As new French President François Hollande works to build a consensus in Europe on issuing joint European bonds to tackle the European debt crisis, German Chancellor Angela Merkel stands increasingly alone.
After the G-8 summit on Saturday, Hollande said he would bring the idea of the so-called eurobonds to an informal meeting of European Union heads of state scheduled for Wednesday: “Within this packet of proposals there will be eurobonds and I will not be alone in proposing them. … For that I have received confirmation here at the G-8,” he said, according to the newspaper Hamburger Abendblatt.
It is likely that France will receive support to push for European bonds not only from the European Commission, which has been in favor of them since last summer, but also from the governments of Italy, Spain, and Britain.
Eurobonds, or European bonds, are government bonds that the eurozone would jointly issue and guarantee. Investors would loan money to the 17-member bloc as a whole for a certain shared interest rate, while the money would be forwarded to each government.
France and others are hopeful that such a mutualization of debt across the eurozone would help debt-ridden states bring their finances in order since their borrowing costs were no longer determined by their creditworthiness.
The German government and the majority of Germans are strongly opposed to the idea. The fear in Europe’s strongest economy is that eurobonds will take away any incentive for structural reform or budget discipline.
“Eurobonds at this time signal artificially low interest rates and reduce the pressure for adaption of the European economies,” Steffen Kampeter, a top official in the German Finance Ministry, was quoted as saying in a statement on Monday.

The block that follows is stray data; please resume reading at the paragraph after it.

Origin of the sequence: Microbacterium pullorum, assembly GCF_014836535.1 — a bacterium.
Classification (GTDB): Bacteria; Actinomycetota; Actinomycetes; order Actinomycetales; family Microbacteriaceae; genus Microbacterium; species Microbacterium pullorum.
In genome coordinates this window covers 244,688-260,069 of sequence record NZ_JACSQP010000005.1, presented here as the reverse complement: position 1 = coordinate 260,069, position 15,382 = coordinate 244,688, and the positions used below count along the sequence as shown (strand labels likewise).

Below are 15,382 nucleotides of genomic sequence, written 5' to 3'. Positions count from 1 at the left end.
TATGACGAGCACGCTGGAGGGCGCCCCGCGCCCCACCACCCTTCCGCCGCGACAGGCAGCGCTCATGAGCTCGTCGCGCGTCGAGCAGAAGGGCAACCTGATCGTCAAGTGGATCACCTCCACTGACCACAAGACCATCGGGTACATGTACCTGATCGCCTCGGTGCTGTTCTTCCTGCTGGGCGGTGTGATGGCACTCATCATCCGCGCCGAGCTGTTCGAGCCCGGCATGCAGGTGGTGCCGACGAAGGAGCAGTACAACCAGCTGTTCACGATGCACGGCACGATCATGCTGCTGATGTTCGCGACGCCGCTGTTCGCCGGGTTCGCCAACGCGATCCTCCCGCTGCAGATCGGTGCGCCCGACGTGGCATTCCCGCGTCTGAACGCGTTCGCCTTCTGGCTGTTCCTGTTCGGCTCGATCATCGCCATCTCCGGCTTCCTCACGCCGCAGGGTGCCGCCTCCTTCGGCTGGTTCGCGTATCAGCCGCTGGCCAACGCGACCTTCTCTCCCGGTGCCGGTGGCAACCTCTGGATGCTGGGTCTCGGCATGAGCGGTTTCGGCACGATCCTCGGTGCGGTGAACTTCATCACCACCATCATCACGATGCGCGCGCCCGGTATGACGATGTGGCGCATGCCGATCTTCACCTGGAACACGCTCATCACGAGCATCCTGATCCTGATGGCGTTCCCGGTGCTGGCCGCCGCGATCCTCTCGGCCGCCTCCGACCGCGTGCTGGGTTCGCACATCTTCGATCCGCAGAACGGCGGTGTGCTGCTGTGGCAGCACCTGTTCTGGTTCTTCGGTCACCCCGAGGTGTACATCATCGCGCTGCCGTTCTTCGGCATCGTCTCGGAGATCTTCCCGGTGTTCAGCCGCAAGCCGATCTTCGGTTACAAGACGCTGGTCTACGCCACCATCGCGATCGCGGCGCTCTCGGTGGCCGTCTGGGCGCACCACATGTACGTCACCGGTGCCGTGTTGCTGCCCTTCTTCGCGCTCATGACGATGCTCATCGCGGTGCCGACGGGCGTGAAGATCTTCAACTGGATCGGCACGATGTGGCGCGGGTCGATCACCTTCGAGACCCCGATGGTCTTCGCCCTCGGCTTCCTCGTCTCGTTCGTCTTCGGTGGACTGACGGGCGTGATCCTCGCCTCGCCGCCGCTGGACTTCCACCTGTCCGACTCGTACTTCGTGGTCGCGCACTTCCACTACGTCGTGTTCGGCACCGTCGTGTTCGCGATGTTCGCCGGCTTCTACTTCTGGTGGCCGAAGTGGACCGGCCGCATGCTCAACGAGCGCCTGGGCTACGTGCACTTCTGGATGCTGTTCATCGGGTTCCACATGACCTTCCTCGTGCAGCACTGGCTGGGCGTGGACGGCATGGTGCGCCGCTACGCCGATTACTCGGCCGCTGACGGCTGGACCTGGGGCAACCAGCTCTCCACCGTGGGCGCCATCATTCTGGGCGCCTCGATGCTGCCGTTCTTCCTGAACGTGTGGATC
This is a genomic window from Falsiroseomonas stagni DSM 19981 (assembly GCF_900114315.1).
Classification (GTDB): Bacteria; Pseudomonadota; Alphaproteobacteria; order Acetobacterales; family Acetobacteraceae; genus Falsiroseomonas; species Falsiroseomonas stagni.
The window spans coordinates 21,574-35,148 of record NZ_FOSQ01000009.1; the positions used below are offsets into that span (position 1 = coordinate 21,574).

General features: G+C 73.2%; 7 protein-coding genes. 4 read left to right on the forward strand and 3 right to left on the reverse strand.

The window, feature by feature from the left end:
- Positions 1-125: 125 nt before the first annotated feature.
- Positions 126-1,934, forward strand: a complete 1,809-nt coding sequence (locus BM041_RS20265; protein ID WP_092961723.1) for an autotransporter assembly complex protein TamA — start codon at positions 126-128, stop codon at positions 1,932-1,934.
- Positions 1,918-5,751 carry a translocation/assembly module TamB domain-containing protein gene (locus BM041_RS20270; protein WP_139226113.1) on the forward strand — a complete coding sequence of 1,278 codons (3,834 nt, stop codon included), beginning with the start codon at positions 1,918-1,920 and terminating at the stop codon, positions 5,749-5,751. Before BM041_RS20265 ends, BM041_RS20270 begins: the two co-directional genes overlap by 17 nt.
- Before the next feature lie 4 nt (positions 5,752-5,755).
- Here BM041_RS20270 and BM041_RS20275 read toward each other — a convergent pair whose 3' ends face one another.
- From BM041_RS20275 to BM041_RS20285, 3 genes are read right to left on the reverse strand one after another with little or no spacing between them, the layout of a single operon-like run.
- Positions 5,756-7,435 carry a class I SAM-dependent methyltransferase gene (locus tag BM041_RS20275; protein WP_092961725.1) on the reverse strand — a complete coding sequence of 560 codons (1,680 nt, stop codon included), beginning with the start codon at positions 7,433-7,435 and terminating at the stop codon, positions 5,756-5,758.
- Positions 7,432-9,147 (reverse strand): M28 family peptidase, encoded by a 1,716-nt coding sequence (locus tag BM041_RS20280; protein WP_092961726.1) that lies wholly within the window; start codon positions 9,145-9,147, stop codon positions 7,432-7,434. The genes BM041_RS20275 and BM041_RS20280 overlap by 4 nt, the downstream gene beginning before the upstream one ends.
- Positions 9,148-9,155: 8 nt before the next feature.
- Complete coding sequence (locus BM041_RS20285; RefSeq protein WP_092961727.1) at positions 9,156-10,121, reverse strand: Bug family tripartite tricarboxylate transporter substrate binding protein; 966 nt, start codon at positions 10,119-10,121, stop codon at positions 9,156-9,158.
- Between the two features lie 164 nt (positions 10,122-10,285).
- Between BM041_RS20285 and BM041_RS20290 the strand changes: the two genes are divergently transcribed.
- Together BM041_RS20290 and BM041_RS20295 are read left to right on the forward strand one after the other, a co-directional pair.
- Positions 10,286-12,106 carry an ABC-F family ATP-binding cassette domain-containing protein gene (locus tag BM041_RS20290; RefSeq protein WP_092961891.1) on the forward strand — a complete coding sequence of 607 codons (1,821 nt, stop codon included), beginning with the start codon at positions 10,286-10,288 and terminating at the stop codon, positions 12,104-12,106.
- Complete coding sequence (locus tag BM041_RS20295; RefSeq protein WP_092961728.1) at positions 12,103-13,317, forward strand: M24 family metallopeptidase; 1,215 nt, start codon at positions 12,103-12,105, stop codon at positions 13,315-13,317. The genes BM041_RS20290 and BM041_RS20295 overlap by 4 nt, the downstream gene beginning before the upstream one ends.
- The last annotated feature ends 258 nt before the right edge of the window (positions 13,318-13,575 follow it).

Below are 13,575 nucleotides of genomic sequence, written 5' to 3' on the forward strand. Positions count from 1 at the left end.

The financial assistance provided by the European bailout fund, the EFSF, over the last two years to states like Ireland, Portugal, and Greece, are dependent on strict reforms within those countries. The austerity measures in those states and elsewhere have created a backlash in many countries, as recent elections show.
Hollande, who won last month’s presidential election on a platform of more growth- oriented policies in Europe and less austerity, is seen as a leading force in building an alliance for European bonds.
Merkel is wary that instead of continuing on the course of fiscal discipline, eurobonds will encourage more debt since every country within the system, whether strong Germany or weak Greece, would pay identical interest on its obligations. By contrast, with nationally issued government bonds, the markets and a state’s credit rating determine the interest paid.
For Berlin, the “solution is more competitiveness in the member states,” according to the government statement on Monday.
While Hollande and others see eurobonds as a first step toward a more integrated fiscal union, for Germany it is the other way round.
“As long as the fiscal policy in Europe is not integrated, the federal government rejects joint financing through eurobonds,” says the statement.
According to Der Spiegel, Merkel does not expect to reach any compromise with the French president before the EU summit at the end of June.
Aside from this fundamental disagreement, France and Germany, considered the drivers of Europe, have shared views on other topics.
At the first meeting between France’s new Finance Minister Pierre Moscovici and German counterpart Wolfgang Schäuble on Monday in Berlin, they expressed a joint desire for Greece to stay in the eurozone.
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